Length and age at maturity are important life history parameters for estimating spawning stock biomass and reproductive potential of fish stocks. Bias in estimates of size and age at maturity can arise when disparate distributions of mature and immature fish within a population are not accounted for in the analysis. Here we investigate the spatial and temporal variability in observed size and age at maturity of female albacore tuna, Thunnus alalunga, using samples collected across the South Pacific. Maturity status was identified using consistent histological criteria that were precise enough to allow for mature but regenerating females to be distinguished from immature females during the non-spawning season, permitting year-round sampling for maturity estimation in albacore. Using generalised linear mixed models, we found that the proportion of mature females at length varied significantly with latitude and time of year. Specifically, females at northern latitudes (?10-20°S, where spawning occurs) were mature at significantly smaller lengths and ages than females at southern latitudes (?20-40°S), particularly during the spawning season (October-March). This variation was due to different geographic distributions of mature and immature fish during the year. We present a method for estimating an unbiased maturity ogive that takes into account the latitudinal variation in proportion mature at length during a given season (spawning or non-spawning). Applying this method to albacore samples from the western region of the South Pacific gave a predicted length at 50% mature of ?87 cm fork length (4.5 years).
The reproductive biology of albacore tuna, Thunnus alalunga, in the South Pacific Ocean was investigated with samples collected during broad-scale sampling between 2006 and 2011. Histology was done in a single laboratory according to standard protocols and the data analysed using generalized linear mixed-effects models. The sex ratio of albacore was female biased for fish smaller than approximately 60 cm FL and between 85 and 95 cm, and progressively more male biased above 95 cm FL. Spawning activity was synchronised across the region between 10°S and 25°S during the austral spring and summer where sea surface temperatures were ?24 °C. The average gonad index varied among regions, with fish in easterly longitudes having heavier gonads for their size than fish in westerly longitudes. Albacore, while capable of spawning daily, on average spawn every 1.3 days during the peak spawning months of October to December. Spawning occurs around midnight and the early hours of the morning. Regional variation in spawning frequency and batch fecundity were not significant. The proportion of active females and the spawning fraction increased with length and age, and mature small and young fish were less active at either end of the spawning season than larger, older fish. Batch fecundity estimates ranged from 0.26 to 2.83 million oocytes with a mean relative batch fecundity of 64.4 oocytes per gram of body weight. Predicted batch fecundity and potential annual fecundity increased with both length and age. This extensive set of reproductive parameter estimates provides many of the first quantitative estimates for this population and will substantially improve the quality of biological inputs to the stock assessment for South Pacific albacore.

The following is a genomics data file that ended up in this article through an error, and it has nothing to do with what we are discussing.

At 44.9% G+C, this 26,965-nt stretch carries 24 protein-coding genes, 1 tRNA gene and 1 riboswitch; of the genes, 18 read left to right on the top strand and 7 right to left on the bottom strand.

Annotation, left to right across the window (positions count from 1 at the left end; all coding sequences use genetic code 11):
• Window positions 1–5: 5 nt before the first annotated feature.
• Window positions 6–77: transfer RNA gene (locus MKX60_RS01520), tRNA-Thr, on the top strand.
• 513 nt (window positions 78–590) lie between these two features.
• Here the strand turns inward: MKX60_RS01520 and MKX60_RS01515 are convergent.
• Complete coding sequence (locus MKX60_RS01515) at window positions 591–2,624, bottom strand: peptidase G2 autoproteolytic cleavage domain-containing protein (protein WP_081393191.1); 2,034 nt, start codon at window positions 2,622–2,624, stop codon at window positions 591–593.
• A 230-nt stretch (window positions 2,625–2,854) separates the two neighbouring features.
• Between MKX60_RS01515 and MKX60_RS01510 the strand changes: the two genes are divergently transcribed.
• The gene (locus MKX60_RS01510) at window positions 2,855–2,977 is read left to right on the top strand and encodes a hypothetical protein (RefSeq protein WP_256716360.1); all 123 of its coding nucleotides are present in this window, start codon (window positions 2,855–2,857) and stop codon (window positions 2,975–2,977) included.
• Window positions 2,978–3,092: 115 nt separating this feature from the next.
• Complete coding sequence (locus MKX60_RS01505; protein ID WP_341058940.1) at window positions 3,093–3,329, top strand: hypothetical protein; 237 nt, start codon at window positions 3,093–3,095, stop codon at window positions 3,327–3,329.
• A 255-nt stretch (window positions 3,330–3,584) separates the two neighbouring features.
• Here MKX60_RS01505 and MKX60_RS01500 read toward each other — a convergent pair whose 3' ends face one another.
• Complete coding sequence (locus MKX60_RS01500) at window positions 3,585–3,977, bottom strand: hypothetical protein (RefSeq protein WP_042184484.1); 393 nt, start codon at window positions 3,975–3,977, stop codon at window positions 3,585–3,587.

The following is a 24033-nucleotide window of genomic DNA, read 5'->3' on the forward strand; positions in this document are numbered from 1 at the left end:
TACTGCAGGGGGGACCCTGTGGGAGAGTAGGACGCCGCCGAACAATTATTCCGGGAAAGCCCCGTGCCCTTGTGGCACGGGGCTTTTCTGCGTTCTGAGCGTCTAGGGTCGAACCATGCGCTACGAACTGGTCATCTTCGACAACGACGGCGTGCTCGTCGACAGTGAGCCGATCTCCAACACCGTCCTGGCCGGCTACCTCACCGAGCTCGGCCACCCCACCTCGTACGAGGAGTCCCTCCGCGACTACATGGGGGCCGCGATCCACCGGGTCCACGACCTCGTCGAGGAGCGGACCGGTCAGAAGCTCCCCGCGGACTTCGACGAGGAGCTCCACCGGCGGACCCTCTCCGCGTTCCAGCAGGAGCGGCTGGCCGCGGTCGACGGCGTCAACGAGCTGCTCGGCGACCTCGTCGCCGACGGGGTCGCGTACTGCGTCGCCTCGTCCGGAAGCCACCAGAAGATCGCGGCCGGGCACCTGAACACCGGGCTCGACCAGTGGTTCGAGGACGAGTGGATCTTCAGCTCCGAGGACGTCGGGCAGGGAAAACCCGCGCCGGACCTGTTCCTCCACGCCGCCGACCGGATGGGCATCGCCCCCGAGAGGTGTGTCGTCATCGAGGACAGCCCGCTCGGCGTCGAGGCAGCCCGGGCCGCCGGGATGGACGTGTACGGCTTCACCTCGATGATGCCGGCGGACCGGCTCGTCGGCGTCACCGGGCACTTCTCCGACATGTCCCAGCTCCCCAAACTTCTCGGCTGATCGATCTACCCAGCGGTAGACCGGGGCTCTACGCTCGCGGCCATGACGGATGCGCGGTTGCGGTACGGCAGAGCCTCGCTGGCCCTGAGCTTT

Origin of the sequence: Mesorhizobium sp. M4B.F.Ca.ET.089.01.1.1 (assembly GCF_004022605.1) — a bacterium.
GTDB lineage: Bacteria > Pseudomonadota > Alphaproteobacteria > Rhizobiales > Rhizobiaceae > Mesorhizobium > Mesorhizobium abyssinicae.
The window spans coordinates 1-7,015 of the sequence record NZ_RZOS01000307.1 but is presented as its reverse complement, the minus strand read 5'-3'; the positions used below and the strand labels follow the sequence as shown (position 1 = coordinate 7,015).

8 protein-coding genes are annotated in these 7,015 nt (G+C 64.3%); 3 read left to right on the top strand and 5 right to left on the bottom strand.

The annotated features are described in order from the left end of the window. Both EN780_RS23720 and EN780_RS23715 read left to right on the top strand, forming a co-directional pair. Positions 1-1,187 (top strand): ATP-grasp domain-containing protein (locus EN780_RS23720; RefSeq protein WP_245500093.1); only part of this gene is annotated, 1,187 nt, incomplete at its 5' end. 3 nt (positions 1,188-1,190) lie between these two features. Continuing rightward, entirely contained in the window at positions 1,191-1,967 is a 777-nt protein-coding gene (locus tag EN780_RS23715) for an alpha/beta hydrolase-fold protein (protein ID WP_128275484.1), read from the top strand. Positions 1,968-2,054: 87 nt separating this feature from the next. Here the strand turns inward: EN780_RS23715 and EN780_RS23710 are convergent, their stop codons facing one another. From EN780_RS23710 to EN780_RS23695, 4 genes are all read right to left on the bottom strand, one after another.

Seamounts have been identified as aggregating locations for pelagic biodiversity including tuna; however the topography and prevailing oceanography differ between seamounts and not all are important for tuna. Although a relatively common feature in oceanic ecosystems, little information is available that identifies those that are biologically important. Improved knowledge offers opportunities for unique management of these areas, which may advance the sustainable management of oceanic resources. In this study, we evaluate the existence of an association between seamounts and tuna longline fisheries at the ocean basin scale, identify significant seamounts for tuna in the western and central Pacific Ocean, and quantify the seamount contribution to the tuna longline catch.